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October 23, 2008

CGS long-timers reminisce

As the College of General Studies (CGS) readies for its celebration of 50 years as a Pitt school this weekend, four people with long-time CGS associations reminisced about their experiences.

Tim Carr, an academic adviser on staff at CGS since 1975, recalled his early days working at the college when there were many more students and more face-to-face contact.

“In my first few years at CGS, the academic advisers were more divided into specialty areas that connected our backgrounds with specific programs and majors,” Carr said. “For example, I have a corrections background and I was the first administrator of the administration of justice program, so it made sense to have me as the adviser. The typical students in that program were full-time employees already in the criminal justice field, although we also had a few students who were interested in getting into the field. It was one of our largest majors, along with business, before the CBA (College of Business Administration) opened in the late-’90s.”

The AJ program was underwritten by the law enforcement education program, known as LEEP, a federal aid program that made tuition money available for those in the field seeking further training.

“We also wanted to encourage corrections and law enforcement personnel to go on to earn a degree,” Carr said. “We had 10-12 academic advisers in those days. Now we have four. We also had a counselor for veterans, who acted as an adviser.”

The single biggest change, Carr said, was the conversion to computer technology. “I remember having to make everything out in triplicate. We lived in a pencil-and-paper world. I’d have everything about a student spread out across the desk. There was a lot of shuffling papers.”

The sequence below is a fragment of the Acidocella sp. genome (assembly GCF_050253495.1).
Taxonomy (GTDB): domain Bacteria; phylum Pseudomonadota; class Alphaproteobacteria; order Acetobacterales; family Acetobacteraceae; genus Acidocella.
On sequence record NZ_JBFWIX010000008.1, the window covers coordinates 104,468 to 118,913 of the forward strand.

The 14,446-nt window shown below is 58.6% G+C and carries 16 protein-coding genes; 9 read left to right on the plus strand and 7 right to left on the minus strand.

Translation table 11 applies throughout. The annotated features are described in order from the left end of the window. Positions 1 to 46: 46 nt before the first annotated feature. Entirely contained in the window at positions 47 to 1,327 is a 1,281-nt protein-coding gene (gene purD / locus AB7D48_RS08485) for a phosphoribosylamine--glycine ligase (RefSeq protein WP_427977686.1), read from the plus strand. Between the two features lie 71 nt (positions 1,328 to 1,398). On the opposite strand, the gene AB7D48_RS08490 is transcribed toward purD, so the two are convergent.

Carr remembered the days of pulling IBM punch cards out of a huge tray to check if a student had been registered or to see if there was still an opening in a class.

“After computerization, things really changed on how we selected classes for students. Now we have the PeopleSoft system, and they’re converting to a system that will allow students to self-register online,” Carr said.

Because registration processes have been computerized and the ways to obtain academic information have been expanded, there is much less face-to-face contact with students.

“That’s probably what I miss most,” he said. “We used to be open more hours in the evenings for nontraditional students who were working during the day and attending classes at night. We used to have two evening class sessions, one that started at 5:20 and another at 8:10 that went to 10:45.